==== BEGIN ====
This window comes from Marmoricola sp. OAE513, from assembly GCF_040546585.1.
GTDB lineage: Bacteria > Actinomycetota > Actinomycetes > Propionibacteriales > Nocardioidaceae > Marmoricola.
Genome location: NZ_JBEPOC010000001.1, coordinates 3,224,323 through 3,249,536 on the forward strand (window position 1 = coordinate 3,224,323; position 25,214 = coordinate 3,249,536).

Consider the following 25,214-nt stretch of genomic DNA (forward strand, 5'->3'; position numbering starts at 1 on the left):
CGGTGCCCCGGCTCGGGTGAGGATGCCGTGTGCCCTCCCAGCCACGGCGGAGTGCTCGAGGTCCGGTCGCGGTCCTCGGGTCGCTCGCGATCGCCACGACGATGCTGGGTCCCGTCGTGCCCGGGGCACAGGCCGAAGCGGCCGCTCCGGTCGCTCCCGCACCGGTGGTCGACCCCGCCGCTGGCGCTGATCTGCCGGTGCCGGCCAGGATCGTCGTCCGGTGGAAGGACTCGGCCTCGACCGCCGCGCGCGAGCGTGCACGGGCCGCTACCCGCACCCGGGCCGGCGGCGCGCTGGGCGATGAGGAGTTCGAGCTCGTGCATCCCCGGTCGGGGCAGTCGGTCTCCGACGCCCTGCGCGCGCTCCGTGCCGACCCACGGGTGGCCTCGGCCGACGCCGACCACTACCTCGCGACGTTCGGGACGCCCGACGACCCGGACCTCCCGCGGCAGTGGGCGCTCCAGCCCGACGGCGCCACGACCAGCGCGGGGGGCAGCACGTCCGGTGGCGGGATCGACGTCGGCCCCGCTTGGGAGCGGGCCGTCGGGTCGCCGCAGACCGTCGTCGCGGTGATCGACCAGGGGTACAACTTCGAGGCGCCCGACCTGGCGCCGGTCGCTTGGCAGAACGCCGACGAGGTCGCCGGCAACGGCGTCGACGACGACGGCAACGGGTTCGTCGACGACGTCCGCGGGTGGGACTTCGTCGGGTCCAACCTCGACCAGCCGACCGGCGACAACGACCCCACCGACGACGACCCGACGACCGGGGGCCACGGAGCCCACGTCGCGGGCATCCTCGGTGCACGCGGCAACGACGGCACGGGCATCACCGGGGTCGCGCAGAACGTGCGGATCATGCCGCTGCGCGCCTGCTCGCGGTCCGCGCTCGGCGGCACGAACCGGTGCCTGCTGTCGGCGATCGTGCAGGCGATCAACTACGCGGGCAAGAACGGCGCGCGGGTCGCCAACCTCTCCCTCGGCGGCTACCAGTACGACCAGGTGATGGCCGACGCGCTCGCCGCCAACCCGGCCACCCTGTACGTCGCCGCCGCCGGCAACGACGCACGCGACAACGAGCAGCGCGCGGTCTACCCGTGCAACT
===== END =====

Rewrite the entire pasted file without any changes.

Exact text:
This window comes from Marmoricola sp. OAE513, from assembly GCF_040546585.1.
GTDB lineage: Bacteria > Actinomycetota > Actinomycetes > Propionibacteriales > Nocardioidaceae > Marmoricola.
Genome location: NZ_JBEPOC010000001.1, coordinates 3,224,323 through 3,249,536 on the forward strand (window position 1 = coordinate 3,224,323; position 25,214 = coordinate 3,249,536).

Consider the following 25,214-nt stretch of genomic DNA (forward strand, 5'->3'; position numbering starts at 1 on the left):
CGGTGCCCCGGCTCGGGTGAGGATGCCGTGTGCCCTCCCAGCCACGGCGGAGTGCTCGAGGTCCGGTCGCGGTCCTCGGGTCGCTCGCGATCGCCACGACGATGCTGGGTCCCGTCGTGCCCGGGGCACAGGCCGAAGCGGCCGCTCCGGTCGCTCCCGCACCGGTGGTCGACCCCGCCGCTGGCGCTGATCTGCCGGTGCCGGCCAGGATCGTCGTCCGGTGGAAGGACTCGGCCTCGACCGCCGCGCGCGAGCGTGCACGGGCCGCTACCCGCACCCGGGCCGGCGGCGCGCTGGGCGATGAGGAGTTCGAGCTCGTGCATCCCCGGTCGGGGCAGTCGGTCTCCGACGCCCTGCGCGCGCTCCGTGCCGACCCACGGGTGGCCTCGGCCGACGCCGACCACTACCTCGCGACGTTCGGGACGCCCGACGACCCGGACCTCCCGCGGCAGTGGGCGCTCCAGCCCGACGGCGCCACGACCAGCGCGGGGGGCAGCACGTCCGGTGGCGGGATCGACGTCGGCCCCGCTTGGGAGCGGGCCGTCGGGTCGCCGCAGACCGTCGTCGCGGTGATCGACCAGGGGTACAACTTCGAGGCGCCCGACCTGGCGCCGGTCGCTTGGCAGAACGCCGACGAGGTCGCCGGCAACGGCGTCGACGACGACGGCAACGGGTTCGTCGACGACGTCCGCGGGTGGGACTTCGTCGGGTCCAACCTCGACCAGCCGACCGGCGACAACGACCCCACCGACGACGACCCGACGACCGGGGGCCACGGAGCCCACGTCGCGGGCATCCTCGGTGCACGCGGCAACGACGGCACGGGCATCACCGGGGTCGCGCAGAACGTGCGGATCATGCCGCTGCGCGCCTGCTCGCGGTCCGCGCTCGGCGGCACGAACCGGTGCCTGCTGTCGGCGATCGTGCAGGCGATCAACTACGCGGGCAAGAACGGCGCGCGGGTCGCCAACCTCTCCCTCGGCGGCTACCAGTACGACCAGGTGATGGCCGACGCGCTCGCCGCCAACCCGGCCACCCTGTACGTCGCCGCCGCCGGCAACGACGCACGCGACAACGAGCAGCGCGCGGTCTACCCGTGCAACT